I rather liked the first woman, but I’d already forgotten her name. I’ve even forgotten the name of the woman I worked the primaries with. But I will never forget Francie. She was pleasant, didn’t curse, had two daughters and one granddaughter, and worked at Yankee stadium.
“What do you do at Yankee stadium?” I asked.
“Security.” She stated flatly. Hmmn, I thought. I wondered what she could do to stop some large wild man. You never know, I thought.
She also knew what she was doing, and together we set out to get an accurate ballot count, and have as few voids as possible. Voids are what can really mess with your ballot count, a crucial part of our job.
We lucked out in that out table was the last AD/ED (assembly district, electoral district) and we only had one book, A-Z containing less than 325 names. I didn’t count the names but all we got was 325 ballots so it had to be less than that.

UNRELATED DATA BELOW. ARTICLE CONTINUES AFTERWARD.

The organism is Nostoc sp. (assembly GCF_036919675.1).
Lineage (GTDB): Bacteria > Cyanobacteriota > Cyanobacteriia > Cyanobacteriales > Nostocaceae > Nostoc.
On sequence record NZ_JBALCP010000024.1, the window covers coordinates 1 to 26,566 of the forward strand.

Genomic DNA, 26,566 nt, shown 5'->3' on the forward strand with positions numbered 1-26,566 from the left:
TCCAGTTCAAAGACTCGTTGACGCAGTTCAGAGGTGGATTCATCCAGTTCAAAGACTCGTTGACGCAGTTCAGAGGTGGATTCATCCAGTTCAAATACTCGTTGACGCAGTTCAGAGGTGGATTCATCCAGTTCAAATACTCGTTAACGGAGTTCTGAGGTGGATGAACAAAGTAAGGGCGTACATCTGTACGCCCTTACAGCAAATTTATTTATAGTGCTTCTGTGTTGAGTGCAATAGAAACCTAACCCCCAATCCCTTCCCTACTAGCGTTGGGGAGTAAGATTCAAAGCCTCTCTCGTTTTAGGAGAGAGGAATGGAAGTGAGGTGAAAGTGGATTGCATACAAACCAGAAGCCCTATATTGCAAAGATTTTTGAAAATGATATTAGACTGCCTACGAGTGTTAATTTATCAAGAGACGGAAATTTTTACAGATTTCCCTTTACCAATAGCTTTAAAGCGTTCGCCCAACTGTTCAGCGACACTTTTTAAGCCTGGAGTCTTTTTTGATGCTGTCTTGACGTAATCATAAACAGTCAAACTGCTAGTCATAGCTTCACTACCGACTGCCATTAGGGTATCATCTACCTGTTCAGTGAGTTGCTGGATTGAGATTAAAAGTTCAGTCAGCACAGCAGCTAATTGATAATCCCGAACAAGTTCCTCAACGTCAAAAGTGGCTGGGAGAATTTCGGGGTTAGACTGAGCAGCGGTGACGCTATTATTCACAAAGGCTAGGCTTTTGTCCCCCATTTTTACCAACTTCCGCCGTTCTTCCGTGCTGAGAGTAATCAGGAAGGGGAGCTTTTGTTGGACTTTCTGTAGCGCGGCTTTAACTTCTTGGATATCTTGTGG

I’m fascinated by people’s names, and the people themselves always fascinate me, of course. This is what made the day interesting for me. There was one girl who looked no more than twelve.
“You look like a little girl,” Francie shouted out to her. The girl smiled as she went into a booth.
An African-American guy named Levine, that one threw me a bit.
A cute old man with some kind of Muslim name, he was caramel-complexioned, wore a knit cap rakishly set on his bald head and used a cane to help with his seriously bowed legs.
“Do you know what to do?” Was what I asked each voter before sending them off to the privacy booths. This is how you cut down on voids, explaining everything carefully.
“No,” was the cute old man’s answer.
“OK, look, each row outlined in black is one office. Mayor, City councilman, etc. You only vote for one each.” This was important to point out because most of the voids (not ours) were because DiBlasio was on both the democratic ticket and the Working Family Party ticket. I made sure to point that out to everyone. One man from another table came to me and showed me how he’d marked the ballot twice for DiBlasio.
“You have to go to whoever gave you the ballot,” I told him.